Chapter 6 Part 1 | Son in Sorrow | IHGK Book 2

The First Day of Spring's Beginning, 991 KY

Twenna Shelstone stepped down from her father's carriage into the throngs crowding the Lovers' Temple for the Neya's Day Spectacle. An orderly procession flowed from the Promenade to the Temple garden gates, where the Spectacle would be held. Postulants and servants bore hundreds of bright lanterns through the crowded gardens until every leaf seemed illuminated. Twenna fretted to be without even a footman to look after her, but she reassured herself. Harsin had said Winmer would find her there and protect her from unwanted advances.

Many spectators aimed sideways glances and outright stares at her; those who actually knew her greeted her in abstracted familiarity, too absorbed in anticipation of the night's events. What those events might be were in the most vague outlines in Twenna's mind: the Gods would possess their Embodiments, Nerr would chase Neya through the gardens until He caught Her--or until She let Him catch Her depending on how you interpreted the Sagas--and They would make love as the faithful filed past. Witnesses were blessed for the year in all the Gods' activities: music, poetry, performance of all kinds, and of course, love and sex. So blessed, the onlookers then found someone--or someones--to emulate the Gods and ensure the fertility of the earth, at least once on living ground if possible no matter how cold the night.

She pulled her fine wool cloak a little closer and wished she'd brought a muff with a handwarmer hidden inside, but her dresser had put her foot down: "Past the season, miss." Twenna wished someone had told the weather it was past the season.

Once inside the gardens, Twenna looked for her expected escort. Mr Winmer had chaperoned her at more than one event she'd unofficially attended with the King. But he was nowhere in sight, and no substitute came forward. Troubled, she began looking for Harsin. If she could keep him in view, her mind would be easier.

Embis Winmer was having a difficult evening.

First he'd trimmed one side of his little mustache shorter than the other. For one horrifying moment it appeared he'd have to shave his lip bare for the first time since he turned seventeen. After a tense series of snips the little mustache was quite a bit littler, but at least it was still there, and it was even.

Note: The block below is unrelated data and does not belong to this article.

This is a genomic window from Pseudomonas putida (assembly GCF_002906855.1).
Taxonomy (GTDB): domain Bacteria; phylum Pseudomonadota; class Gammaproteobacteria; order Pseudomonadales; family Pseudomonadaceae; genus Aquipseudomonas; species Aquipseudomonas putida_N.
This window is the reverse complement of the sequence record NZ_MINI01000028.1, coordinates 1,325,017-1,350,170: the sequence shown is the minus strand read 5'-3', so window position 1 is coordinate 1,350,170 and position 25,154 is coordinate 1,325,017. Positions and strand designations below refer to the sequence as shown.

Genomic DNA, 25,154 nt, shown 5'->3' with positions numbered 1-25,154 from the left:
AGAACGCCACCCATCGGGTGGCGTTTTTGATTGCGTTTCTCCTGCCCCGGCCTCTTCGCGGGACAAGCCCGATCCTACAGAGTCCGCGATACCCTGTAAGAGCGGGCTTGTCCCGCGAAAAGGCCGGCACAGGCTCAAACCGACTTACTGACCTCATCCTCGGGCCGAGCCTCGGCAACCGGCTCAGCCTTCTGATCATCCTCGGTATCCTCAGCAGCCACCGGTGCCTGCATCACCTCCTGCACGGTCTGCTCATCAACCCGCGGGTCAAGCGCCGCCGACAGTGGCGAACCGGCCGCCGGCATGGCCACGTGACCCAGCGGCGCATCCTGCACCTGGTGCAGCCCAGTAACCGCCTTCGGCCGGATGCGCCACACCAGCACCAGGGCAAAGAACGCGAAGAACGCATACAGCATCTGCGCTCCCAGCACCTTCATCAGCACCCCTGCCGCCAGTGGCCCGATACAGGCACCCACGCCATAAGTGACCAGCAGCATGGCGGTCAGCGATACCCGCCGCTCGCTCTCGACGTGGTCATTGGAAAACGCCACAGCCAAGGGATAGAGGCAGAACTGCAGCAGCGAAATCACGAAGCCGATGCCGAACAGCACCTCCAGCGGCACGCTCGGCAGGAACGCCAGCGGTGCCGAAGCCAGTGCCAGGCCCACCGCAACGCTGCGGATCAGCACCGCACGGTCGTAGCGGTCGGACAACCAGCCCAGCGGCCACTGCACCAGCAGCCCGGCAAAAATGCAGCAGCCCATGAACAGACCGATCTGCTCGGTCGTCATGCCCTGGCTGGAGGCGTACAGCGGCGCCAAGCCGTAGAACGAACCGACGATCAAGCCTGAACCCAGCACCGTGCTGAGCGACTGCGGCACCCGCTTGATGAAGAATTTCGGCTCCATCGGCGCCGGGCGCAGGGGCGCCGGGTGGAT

Then his tailor sent word his new formal suit would not be ready. His current best was more than adequate for the occasion, but this was the first Neya's Day Spectacle he'd attended in ten years; he had high hopes for the evening once he'd delivered Miss Shelstone to the King for the night. Usually royal paramours who'd won the lottery had husbands to escort them and there was no need for Winmer to chaperone, but the young lady's father, the former tailor, had not won a ticket and Winmer had.

He left in more than enough time to beat the crowds or so he'd thought, but his carriage became snarled in the aftermath of an overturned barouche at the foot of Kingsbridge. By the time he arrived at the Lovers' Temple, he was just in time to see the gates locked. A Temple's Own captain barred his way. "Very sorry, sir. Ticket or no, you're not getting in."

Winmer raised his voice to an unaccustomed shout. "But I am the King's Secretary!"

"I don't care if you're the King himself," said the captain. "The Spectacle is beginning. Opening this gate before the Gods retire is dangerous." Neither cajoling nor threats moved the man. Winmer turned away, his face the color of the Tremontine red livery his coachman wore. Were he not an atheist, Winmer would have sworn the Gods were after him. He rarely failed the King, and tomorrow would be a difficult day in the office. And then there was the girl herself; leaving her alone among the revelers distressed him. He hoped Miss Shelstone had the sense to find a Lover to escort her until the King fetched her, poor little featherbrain.